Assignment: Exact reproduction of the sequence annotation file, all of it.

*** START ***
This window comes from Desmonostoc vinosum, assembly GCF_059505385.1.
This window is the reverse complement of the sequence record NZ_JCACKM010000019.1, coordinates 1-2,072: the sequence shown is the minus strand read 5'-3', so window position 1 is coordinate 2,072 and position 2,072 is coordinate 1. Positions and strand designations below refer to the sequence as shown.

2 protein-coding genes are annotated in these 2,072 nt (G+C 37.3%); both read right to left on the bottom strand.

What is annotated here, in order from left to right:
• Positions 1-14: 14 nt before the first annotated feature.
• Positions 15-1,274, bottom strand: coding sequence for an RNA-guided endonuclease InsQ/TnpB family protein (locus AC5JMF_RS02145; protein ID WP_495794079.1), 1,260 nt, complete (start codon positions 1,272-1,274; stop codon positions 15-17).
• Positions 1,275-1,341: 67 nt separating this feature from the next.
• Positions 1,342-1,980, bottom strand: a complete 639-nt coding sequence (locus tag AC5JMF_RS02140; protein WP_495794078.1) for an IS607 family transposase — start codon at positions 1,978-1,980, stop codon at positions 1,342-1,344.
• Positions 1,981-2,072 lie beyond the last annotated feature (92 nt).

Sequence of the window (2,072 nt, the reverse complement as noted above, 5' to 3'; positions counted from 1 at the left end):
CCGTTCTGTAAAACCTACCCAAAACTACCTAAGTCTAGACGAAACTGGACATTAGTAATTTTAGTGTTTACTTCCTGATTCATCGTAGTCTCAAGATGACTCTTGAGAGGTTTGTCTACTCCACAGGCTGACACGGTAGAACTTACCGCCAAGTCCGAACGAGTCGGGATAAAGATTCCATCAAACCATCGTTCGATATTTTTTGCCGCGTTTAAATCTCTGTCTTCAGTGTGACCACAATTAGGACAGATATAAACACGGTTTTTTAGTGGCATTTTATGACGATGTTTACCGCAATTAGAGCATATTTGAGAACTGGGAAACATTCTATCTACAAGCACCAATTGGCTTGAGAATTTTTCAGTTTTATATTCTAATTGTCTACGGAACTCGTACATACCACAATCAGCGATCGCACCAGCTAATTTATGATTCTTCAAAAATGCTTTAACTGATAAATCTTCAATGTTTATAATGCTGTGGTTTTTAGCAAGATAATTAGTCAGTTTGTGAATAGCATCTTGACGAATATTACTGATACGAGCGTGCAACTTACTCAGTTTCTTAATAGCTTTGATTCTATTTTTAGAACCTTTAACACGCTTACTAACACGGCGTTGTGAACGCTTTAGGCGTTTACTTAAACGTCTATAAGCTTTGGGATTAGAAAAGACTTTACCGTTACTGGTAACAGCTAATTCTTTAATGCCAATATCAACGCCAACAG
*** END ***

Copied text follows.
This window comes from Desmonostoc vinosum, assembly GCF_059505385.1.
This window is the reverse complement of the sequence record NZ_JCACKM010000019.1, coordinates 1-2,072: the sequence shown is the minus strand read 5'-3', so window position 1 is coordinate 2,072 and position 2,072 is coordinate 1. Positions and strand designations below refer to the sequence as shown.

2 protein-coding genes are annotated in these 2,072 nt (G+C 37.3%); both read right to left on the bottom strand.

What is annotated here, in order from left to right:
• Positions 1-14: 14 nt before the first annotated feature.
• Positions 15-1,274, bottom strand: coding sequence for an RNA-guided endonuclease InsQ/TnpB family protein (locus AC5JMF_RS02145; protein ID WP_495794079.1), 1,260 nt, complete (start codon positions 1,272-1,274; stop codon positions 15-17).
• Positions 1,275-1,341: 67 nt separating this feature from the next.
• Positions 1,342-1,980, bottom strand: a complete 639-nt coding sequence (locus tag AC5JMF_RS02140; protein WP_495794078.1) for an IS607 family transposase — start codon at positions 1,978-1,980, stop codon at positions 1,342-1,344.
• Positions 1,981-2,072 lie beyond the last annotated feature (92 nt).

Sequence of the window (2,072 nt, the reverse complement as noted above, 5' to 3'; positions counted from 1 at the left end):
CCGTTCTGTAAAACCTACCCAAAACTACCTAAGTCTAGACGAAACTGGACATTAGTAATTTTAGTGTTTACTTCCTGATTCATCGTAGTCTCAAGATGACTCTTGAGAGGTTTGTCTACTCCACAGGCTGACACGGTAGAACTTACCGCCAAGTCCGAACGAGTCGGGATAAAGATTCCATCAAACCATCGTTCGATATTTTTTGCCGCGTTTAAATCTCTGTCTTCAGTGTGACCACAATTAGGACAGATATAAACACGGTTTTTTAGTGGCATTTTATGACGATGTTTACCGCAATTAGAGCATATTTGAGAACTGGGAAACATTCTATCTACAAGCACCAATTGGCTTGAGAATTTTTCAGTTTTATATTCTAATTGTCTACGGAACTCGTACATACCACAATCAGCGATCGCACCAGCTAATTTATGATTCTTCAAAAATGCTTTAACTGATAAATCTTCAATGTTTATAATGCTGTGGTTTTTAGCAAGATAATTAGTCAGTTTGTGAATAGCATCTTGACGAATATTACTGATACGAGCGTGCAACTTACTCAGTTTCTTAATAGCTTTGATTCTATTTTTAGAACCTTTAACACGCTTACTAACACGGCGTTGTGAACGCTTTAGGCGTTTACTTAAACGTCTATAAGCTTTGGGATTAGAAAAGACTTTACCGTTACTGGTAACAGCTAATTCTTTAATGCCAATATCAACGCCAACAG